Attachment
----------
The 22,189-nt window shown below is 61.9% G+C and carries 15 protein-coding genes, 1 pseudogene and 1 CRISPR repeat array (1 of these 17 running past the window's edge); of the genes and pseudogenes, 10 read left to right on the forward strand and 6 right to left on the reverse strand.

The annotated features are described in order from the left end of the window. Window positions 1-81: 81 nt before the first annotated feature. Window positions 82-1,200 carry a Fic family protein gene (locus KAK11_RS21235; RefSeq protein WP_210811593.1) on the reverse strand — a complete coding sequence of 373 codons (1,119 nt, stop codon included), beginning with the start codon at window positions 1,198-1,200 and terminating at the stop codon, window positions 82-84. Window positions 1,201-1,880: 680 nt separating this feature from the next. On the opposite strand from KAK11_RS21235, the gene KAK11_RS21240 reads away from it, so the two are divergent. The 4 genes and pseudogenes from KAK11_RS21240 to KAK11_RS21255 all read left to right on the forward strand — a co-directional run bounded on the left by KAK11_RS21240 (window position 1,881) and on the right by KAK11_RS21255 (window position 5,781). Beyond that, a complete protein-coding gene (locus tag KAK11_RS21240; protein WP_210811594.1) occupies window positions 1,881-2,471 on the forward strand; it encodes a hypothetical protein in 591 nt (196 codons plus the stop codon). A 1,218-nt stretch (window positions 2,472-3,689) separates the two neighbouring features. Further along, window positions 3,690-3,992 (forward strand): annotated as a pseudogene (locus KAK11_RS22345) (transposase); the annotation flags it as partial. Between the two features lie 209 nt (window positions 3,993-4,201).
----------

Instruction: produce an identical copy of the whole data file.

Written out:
The 22,189-nt window shown below is 61.9% G+C and carries 15 protein-coding genes, 1 pseudogene and 1 CRISPR repeat array (1 of these 17 running past the window's edge); of the genes and pseudogenes, 10 read left to right on the forward strand and 6 right to left on the reverse strand.

The annotated features are described in order from the left end of the window. Window positions 1-81: 81 nt before the first annotated feature. Window positions 82-1,200 carry a Fic family protein gene (locus KAK11_RS21235; RefSeq protein WP_210811593.1) on the reverse strand — a complete coding sequence of 373 codons (1,119 nt, stop codon included), beginning with the start codon at window positions 1,198-1,200 and terminating at the stop codon, window positions 82-84. Window positions 1,201-1,880: 680 nt separating this feature from the next. On the opposite strand from KAK11_RS21235, the gene KAK11_RS21240 reads away from it, so the two are divergent. The 4 genes and pseudogenes from KAK11_RS21240 to KAK11_RS21255 all read left to right on the forward strand — a co-directional run bounded on the left by KAK11_RS21240 (window position 1,881) and on the right by KAK11_RS21255 (window position 5,781). Beyond that, a complete protein-coding gene (locus tag KAK11_RS21240; protein WP_210811594.1) occupies window positions 1,881-2,471 on the forward strand; it encodes a hypothetical protein in 591 nt (196 codons plus the stop codon). A 1,218-nt stretch (window positions 2,472-3,689) separates the two neighbouring features. Further along, window positions 3,690-3,992 (forward strand): annotated as a pseudogene (locus KAK11_RS22345) (transposase); the annotation flags it as partial. Between the two features lie 209 nt (window positions 3,993-4,201).